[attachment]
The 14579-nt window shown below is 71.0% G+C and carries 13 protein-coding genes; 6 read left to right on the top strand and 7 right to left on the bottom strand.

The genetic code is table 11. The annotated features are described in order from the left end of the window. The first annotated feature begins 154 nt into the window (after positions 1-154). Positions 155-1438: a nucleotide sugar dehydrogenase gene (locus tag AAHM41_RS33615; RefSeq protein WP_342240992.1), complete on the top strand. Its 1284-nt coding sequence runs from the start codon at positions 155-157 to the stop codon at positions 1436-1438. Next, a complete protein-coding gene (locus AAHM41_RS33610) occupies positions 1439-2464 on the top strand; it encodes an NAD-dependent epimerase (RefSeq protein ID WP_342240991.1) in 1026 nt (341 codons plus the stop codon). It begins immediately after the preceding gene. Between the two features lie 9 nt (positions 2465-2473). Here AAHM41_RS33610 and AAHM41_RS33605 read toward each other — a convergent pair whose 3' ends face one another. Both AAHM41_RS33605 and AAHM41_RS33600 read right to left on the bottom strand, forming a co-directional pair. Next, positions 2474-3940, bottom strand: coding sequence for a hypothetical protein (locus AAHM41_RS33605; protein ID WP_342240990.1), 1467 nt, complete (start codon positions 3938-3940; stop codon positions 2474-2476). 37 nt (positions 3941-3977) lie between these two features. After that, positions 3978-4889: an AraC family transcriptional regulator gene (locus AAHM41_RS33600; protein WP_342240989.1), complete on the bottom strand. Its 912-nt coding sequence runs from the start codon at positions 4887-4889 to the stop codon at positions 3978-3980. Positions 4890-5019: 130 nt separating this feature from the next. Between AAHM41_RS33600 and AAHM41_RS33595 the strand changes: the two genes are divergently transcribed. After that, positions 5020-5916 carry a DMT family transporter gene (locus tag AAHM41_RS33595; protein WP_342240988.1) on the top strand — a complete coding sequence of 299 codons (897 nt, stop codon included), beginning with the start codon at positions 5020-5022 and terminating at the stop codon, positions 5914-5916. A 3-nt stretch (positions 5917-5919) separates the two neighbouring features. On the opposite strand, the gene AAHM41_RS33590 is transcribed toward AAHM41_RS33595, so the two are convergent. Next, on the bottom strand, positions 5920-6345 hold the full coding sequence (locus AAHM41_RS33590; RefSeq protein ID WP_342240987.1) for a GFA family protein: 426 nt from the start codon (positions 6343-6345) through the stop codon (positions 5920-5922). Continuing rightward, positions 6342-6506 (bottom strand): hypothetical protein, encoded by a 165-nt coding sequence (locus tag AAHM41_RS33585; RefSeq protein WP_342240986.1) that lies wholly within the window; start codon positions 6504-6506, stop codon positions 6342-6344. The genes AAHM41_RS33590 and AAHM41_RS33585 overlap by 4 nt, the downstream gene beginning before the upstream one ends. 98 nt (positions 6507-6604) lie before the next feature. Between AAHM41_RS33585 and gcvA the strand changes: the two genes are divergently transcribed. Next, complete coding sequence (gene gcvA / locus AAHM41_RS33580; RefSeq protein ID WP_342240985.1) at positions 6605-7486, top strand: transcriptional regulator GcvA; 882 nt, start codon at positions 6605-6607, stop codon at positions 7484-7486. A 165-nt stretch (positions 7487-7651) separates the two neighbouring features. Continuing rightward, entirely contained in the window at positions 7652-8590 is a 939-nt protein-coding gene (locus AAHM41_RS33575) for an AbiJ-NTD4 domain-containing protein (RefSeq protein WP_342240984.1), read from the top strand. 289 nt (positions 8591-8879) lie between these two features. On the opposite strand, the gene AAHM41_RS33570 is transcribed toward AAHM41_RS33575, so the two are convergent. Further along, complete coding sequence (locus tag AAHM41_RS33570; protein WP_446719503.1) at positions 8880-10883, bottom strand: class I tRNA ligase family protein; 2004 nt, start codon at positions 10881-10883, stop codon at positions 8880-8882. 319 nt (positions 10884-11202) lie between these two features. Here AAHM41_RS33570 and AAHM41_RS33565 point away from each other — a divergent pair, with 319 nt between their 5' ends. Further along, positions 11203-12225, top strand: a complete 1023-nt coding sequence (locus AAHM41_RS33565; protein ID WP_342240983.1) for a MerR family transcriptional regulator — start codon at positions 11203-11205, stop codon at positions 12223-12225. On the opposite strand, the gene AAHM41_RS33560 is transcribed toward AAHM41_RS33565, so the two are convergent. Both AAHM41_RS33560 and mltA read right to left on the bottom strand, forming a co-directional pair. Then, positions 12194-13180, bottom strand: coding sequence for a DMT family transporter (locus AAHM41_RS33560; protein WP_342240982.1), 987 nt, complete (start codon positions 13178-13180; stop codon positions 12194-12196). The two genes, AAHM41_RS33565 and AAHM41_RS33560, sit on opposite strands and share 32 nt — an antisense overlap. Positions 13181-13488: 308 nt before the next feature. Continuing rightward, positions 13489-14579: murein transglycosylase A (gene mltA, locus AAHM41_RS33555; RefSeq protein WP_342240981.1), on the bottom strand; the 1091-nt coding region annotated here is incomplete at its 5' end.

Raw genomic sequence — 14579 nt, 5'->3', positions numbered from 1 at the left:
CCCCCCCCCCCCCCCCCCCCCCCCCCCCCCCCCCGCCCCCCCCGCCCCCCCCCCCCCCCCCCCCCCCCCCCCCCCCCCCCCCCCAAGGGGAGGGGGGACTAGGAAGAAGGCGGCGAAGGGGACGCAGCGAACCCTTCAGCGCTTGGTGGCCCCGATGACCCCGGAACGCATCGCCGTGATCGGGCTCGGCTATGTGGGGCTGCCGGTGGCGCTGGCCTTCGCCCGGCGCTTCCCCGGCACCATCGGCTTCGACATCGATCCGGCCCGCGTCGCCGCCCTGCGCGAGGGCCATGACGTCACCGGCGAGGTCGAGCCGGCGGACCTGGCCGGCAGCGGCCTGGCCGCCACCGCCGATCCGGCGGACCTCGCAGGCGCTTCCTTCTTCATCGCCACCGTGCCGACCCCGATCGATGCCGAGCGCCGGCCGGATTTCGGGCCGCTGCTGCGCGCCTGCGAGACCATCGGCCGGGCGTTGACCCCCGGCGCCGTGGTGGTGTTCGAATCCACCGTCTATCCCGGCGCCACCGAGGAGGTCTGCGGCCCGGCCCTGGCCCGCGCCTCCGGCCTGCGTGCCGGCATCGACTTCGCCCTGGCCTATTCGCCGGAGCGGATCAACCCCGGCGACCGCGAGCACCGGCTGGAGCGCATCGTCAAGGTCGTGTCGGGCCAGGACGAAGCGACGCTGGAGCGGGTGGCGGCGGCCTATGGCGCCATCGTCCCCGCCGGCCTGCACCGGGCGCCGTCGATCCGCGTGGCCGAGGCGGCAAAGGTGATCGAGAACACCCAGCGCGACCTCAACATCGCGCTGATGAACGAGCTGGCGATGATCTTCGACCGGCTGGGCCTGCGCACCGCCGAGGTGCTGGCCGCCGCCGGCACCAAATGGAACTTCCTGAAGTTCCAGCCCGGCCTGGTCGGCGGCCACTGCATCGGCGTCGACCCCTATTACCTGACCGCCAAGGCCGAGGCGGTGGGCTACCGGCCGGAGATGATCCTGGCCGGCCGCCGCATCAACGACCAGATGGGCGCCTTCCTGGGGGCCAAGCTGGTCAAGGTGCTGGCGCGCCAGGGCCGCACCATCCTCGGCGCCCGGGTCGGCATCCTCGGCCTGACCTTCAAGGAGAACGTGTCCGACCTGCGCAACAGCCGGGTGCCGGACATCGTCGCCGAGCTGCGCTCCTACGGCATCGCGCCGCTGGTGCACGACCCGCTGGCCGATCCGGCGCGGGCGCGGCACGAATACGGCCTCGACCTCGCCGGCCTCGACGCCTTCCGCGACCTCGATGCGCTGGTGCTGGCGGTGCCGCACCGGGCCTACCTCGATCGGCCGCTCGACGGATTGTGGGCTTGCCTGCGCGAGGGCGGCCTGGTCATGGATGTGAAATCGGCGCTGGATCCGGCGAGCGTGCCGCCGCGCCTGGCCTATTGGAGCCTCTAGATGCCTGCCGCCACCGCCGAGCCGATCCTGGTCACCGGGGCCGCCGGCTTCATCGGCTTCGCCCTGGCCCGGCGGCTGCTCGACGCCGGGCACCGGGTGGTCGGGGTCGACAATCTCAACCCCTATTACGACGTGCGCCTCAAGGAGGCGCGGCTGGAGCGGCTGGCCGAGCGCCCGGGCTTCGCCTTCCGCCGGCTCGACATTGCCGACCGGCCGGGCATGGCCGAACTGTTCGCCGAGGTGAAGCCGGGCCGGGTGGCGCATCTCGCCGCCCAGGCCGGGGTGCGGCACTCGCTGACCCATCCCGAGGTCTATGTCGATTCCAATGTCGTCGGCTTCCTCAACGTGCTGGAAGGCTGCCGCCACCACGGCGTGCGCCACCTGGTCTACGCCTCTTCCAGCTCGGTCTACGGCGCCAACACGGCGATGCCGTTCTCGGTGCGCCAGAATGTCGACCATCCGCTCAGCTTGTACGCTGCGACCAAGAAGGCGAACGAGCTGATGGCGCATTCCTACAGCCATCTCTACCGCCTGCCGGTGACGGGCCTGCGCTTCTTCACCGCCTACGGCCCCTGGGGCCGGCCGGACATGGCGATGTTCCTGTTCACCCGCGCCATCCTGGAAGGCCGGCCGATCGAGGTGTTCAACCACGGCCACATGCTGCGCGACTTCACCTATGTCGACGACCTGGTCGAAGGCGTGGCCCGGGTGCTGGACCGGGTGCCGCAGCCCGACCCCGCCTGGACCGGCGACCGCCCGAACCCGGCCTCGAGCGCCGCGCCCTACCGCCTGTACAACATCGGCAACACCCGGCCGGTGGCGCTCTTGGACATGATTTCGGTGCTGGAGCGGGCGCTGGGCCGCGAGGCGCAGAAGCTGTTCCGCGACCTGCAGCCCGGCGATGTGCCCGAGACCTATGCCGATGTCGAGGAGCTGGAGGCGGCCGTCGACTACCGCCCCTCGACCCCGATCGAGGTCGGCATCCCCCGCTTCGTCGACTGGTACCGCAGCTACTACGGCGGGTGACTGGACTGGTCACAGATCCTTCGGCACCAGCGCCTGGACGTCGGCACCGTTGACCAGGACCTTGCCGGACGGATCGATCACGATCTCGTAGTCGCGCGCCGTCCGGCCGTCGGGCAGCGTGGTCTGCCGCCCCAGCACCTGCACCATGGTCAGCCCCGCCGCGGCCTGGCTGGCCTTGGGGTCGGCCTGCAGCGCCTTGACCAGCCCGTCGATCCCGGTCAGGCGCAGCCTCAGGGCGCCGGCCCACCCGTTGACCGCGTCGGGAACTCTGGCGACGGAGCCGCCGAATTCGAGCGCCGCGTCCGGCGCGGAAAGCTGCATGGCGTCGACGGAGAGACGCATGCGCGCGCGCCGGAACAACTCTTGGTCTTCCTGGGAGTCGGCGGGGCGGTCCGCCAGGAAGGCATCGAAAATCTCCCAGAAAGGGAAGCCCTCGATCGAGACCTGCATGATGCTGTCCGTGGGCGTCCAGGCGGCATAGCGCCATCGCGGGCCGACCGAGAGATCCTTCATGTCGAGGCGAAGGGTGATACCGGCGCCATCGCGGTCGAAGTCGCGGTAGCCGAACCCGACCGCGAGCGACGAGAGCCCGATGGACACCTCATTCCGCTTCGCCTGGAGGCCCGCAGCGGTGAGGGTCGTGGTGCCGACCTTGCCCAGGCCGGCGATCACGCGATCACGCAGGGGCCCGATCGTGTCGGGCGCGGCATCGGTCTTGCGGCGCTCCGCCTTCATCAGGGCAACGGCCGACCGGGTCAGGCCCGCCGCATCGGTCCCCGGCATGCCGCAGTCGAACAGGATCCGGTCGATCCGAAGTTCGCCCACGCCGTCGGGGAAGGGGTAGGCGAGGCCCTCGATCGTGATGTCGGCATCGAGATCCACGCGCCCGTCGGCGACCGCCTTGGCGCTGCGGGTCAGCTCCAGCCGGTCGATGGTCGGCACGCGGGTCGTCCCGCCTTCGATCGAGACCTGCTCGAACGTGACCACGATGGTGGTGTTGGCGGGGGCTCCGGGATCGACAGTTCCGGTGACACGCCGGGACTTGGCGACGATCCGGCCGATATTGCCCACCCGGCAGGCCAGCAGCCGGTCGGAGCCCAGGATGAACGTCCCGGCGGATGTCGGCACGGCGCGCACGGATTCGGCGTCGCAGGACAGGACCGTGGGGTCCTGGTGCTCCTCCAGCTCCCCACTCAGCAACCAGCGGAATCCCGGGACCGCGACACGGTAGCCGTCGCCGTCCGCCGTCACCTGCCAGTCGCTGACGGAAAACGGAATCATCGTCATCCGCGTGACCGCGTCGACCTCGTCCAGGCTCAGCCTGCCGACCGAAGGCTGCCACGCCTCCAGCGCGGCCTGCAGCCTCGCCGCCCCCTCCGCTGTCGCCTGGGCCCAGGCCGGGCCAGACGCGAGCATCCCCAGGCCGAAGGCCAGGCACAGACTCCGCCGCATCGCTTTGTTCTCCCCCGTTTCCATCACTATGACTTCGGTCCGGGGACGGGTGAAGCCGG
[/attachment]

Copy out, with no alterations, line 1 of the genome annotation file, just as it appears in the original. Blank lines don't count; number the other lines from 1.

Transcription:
The 14579-nt window shown below is 71.0% G+C and carries 13 protein-coding genes; 6 read left to right on the top strand and 7 right to left on the bottom strand.